|Town/Region||Galapagos Marine Reserve|
|Continent||Central and Latin America|
|Date||8 Jan 2020|
The Galapagos Marine Reserve hosts one of the last remaining aggregations of sharks in the world, being the most touristic attraction of the islands. Despite this fact, little is known about their juvenile stage. Nursery grounds are key areas for the development of several species, as Carcharhinus limbatus.
These areas provide food sources and are critically important as shelter from predators. In the Galapagos, 75% of the coastline corresponds to exposed rocky shore, while the remaining 25% is represented by mangroves, which play this key role. Even though, sharks are protected within the Galapagos Marine Reserve, the current zoning scheme allows local artisanal fishermen to fish inside mangrove bays. According to previous studies, mangrove’s fishing capture is composed of 10-38% by species of great commercial value while juvenile blacktips’ by-catch represents 15-45%. Given this fact, it is a priority to evaluate how neonates and juveniles respond after a by-catch encounter.
Assessing health parameters and post-release behavior is key to ensure real values of short-term mortality from this specie. In order to accomplish this, we will carry out 5 days of fieldtrips at Puerto Grande and La Seca bay, on: February – begging of the pupping season, April – middle of the pupping season, and June – end of the pupping season. Four days will be used for a capture mark-recapture study, to understand how sharks are growing in bays where artisanal fishing is present. And one extra day will be used to simulate a by-catch encounter where we will be taking blood samples, registering reflexes and looking at post-release behavior, to determine if neonates are more prone to suffer any physical - physiological damage or die, than juveniles. Series of data produced on this study will show how by-catch could possible influence on neonate and juvenile C.limbatus growth and survivorship, as well as relate it to other shark species, as we recently discovered that Sphyrna lewini, endangered species and iconic from the Galapagos, shares Puerto Grande’s nursery ground. This information, as well as recommendations regarding temporal fishing-use of these areas, will be share with the Galapagos National Park Directorate for the development of management plans and strategies to reduce fishing during the most sensible and vulnerable season for sharks, which we predict it is from December until late March.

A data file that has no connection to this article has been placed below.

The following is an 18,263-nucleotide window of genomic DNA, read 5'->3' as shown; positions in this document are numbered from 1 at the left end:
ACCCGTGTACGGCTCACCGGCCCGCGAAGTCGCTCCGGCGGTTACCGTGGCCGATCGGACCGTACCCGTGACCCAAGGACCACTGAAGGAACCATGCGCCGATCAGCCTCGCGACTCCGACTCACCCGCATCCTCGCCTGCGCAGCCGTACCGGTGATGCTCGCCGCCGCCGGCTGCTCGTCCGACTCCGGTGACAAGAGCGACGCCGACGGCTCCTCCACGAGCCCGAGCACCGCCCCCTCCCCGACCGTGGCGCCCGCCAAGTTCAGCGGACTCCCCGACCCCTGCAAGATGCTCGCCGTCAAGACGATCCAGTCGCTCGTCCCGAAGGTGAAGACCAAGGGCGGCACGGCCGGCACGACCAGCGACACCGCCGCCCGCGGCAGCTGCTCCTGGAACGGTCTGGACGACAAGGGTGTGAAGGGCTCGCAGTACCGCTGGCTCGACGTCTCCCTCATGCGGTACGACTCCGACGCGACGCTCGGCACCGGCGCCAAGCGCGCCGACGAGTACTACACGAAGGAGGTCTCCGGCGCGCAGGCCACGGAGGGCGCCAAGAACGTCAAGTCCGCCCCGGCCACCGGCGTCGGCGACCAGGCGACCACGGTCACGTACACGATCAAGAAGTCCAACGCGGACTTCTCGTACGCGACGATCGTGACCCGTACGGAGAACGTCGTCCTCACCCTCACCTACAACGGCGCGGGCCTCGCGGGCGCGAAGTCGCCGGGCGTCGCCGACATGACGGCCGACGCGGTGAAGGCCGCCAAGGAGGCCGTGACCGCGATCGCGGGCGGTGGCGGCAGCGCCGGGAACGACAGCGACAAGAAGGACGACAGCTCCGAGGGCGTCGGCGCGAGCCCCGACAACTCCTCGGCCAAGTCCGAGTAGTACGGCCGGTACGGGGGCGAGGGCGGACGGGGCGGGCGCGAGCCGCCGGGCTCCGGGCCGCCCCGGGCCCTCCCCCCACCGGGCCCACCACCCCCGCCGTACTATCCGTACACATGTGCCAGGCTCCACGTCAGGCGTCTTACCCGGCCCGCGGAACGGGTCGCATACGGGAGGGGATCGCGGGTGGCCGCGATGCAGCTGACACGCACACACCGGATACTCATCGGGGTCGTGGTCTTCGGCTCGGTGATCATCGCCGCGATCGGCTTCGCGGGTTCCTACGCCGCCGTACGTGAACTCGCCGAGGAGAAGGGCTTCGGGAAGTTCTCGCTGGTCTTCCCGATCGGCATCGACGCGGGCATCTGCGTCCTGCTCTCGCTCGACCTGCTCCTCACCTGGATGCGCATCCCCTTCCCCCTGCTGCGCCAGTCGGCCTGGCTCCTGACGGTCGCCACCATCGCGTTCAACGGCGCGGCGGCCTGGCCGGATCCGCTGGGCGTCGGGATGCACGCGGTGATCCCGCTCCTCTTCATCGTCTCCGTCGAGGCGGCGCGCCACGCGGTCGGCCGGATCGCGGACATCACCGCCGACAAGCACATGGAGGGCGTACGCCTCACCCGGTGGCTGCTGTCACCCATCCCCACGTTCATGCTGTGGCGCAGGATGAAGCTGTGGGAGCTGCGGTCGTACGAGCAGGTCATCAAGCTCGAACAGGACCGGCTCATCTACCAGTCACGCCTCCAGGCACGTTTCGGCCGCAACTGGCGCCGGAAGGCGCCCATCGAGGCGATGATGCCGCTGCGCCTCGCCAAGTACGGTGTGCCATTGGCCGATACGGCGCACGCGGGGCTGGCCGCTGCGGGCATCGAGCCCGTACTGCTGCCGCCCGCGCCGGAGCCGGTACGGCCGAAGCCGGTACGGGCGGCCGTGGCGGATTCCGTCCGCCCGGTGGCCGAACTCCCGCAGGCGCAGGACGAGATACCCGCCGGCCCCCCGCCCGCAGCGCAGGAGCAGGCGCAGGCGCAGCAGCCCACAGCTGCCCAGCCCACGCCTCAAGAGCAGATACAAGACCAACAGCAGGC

Read about Yasuní's previous project https://www.rufford.org/projects/yasun%C3%AD_chiriboga or for more information contact: